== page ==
Asymmetric digital subscriber line (ADSL) is a type of digital subscriber line (DSL) technology, a data communications technology that enables faster data transmission over copper telephone lines than a conventional voiceband modem can provide. ADSL differs from the less common symmetric digital subscriber line (SDSL). Bandwidth (and bit rate) is greater toward the customer premises (known as downstream) than the reverse (known as upstream). This is why it is called asymmetric. Providers usually market ADSL as a service for consumers to receive Internet access in a relatively passive mode: able to use the higher speed direction for the download from the Internet but not needing to run servers that would require high speed in the other direction.
Extracted from “Wikipedia.org – Asymmetric digital subscriber line”
Modem DSL Statistics?
What do the SNR and ATTN numbers show me about my line?
Although what is monitored and the exact name may be different depending on manufacturer, the overall information is pretty much the same. Below are some of the common terms and measurements used to judge line quality. Remember these are not hard numbers but simply a generalization of line statistics:
Relative strength of the DSL signal to Noise ratio. 6dB is generally the lowest dB manufactures specify in order for the modem to be able to synch. In some instances interleaving can help raise the noise margin to an acceptable level. Generally speaking, as overall bandwidth increases, your signal to noise ratio decreases. So a customer that upgrades from 1.5 to 6.0 service will typically see a corresponding decrease in the signal to noise ratio. The higher the number the better for this measurement.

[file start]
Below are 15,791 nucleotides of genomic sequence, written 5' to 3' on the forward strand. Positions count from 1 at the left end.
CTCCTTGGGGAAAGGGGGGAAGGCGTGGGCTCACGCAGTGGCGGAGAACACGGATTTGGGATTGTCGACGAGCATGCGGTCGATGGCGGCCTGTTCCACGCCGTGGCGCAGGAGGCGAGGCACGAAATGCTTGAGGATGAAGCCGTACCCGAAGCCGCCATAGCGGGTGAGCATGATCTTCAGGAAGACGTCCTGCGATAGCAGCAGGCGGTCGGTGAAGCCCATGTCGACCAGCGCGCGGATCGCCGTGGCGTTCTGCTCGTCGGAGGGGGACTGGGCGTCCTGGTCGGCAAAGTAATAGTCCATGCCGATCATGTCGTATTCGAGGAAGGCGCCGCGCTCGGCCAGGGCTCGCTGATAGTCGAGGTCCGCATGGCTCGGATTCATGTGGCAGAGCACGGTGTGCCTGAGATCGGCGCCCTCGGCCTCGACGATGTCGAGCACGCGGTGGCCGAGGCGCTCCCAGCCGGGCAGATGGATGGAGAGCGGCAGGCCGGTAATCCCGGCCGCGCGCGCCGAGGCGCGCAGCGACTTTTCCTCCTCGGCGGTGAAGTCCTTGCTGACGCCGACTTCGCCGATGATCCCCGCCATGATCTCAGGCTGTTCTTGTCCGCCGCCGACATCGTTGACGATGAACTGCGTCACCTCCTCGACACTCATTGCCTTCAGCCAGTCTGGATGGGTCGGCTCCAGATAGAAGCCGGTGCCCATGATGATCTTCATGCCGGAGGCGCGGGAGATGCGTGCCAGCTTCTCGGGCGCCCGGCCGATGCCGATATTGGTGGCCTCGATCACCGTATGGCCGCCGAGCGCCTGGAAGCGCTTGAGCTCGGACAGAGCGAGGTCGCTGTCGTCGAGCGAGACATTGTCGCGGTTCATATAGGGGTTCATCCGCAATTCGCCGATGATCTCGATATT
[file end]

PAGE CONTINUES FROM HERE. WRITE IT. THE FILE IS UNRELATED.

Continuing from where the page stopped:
6dB or below is bad and will experience no synch or intermittent synch problems
7dB-10dB is fair but does not leave much room for variances in conditions
11dB-20dB is good with no synch problems
20dB-28dB is excellent
29dB or above is outstandingLine Attenuation
Measure of how much the signal has degraded between the DSLAM and the modem. Maximum signal loss recommendation is usually about 60dB. One of the biggest factors affecting line attenuation is distance from the DSLAM. Generally speaking, bigger distances mean higher attenuation. The lower the dB the better for this measurement.
20dB and below is outstanding
20dB-30dB is excellent
30dB-40dB is very good
40dB-50dB is good
50dB-60dB is poor and may experience connectivity issues
60dB or above is bad and will experience connectivity issues